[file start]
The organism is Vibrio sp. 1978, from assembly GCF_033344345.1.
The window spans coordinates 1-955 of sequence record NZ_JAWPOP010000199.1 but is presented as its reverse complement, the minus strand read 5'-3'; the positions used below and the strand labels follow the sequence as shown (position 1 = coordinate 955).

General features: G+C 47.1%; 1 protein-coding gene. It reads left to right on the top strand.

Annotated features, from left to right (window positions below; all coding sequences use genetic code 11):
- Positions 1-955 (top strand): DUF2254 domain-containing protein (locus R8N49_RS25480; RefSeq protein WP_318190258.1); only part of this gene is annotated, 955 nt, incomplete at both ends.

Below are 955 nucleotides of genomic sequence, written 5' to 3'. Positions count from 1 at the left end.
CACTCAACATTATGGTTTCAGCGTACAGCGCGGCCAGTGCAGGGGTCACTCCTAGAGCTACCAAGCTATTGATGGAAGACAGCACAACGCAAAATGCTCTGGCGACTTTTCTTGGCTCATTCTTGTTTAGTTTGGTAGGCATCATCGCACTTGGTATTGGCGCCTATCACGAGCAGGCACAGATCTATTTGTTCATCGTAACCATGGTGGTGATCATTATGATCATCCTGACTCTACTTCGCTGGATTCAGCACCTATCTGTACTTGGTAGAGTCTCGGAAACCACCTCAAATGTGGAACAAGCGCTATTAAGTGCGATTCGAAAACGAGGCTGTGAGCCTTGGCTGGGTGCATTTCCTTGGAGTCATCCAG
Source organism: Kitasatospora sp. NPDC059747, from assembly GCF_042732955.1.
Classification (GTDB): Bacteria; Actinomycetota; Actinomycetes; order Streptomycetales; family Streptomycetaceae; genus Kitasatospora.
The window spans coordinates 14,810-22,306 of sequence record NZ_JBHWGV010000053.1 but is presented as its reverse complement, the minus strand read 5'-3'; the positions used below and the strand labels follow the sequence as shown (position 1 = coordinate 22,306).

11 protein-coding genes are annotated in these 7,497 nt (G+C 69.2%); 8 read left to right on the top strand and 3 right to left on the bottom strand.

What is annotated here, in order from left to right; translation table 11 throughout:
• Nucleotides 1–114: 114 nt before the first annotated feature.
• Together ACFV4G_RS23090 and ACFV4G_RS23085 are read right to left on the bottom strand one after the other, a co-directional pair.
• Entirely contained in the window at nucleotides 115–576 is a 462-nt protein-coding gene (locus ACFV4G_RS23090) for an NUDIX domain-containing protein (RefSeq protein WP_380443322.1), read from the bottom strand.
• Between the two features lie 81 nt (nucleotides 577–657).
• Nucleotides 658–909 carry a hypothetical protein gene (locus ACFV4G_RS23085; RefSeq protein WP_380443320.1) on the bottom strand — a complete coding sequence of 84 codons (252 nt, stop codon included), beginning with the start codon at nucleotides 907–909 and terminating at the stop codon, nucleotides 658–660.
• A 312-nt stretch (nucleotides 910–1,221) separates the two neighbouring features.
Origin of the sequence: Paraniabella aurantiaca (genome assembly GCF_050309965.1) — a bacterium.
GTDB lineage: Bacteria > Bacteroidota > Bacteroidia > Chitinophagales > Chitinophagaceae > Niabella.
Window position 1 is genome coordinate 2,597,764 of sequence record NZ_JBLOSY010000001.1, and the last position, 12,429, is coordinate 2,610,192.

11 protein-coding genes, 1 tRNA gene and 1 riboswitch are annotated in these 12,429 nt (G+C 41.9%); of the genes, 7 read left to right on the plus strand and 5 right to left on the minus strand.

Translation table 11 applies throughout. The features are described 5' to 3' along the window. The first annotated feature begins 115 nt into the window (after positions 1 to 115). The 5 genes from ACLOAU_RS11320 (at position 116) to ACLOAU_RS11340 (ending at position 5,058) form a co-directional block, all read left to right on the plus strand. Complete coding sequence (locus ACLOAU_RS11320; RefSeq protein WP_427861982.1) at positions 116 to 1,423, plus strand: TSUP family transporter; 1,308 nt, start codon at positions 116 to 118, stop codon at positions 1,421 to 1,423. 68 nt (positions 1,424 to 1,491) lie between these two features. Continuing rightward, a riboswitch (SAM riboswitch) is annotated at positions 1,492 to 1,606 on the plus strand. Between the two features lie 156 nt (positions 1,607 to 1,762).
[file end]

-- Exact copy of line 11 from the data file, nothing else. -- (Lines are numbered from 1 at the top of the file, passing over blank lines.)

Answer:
11 protein-coding genes are annotated in these 7,497 nt (G+C 69.2%); 8 read left to right on the top strand and 3 right to left on the bottom strand.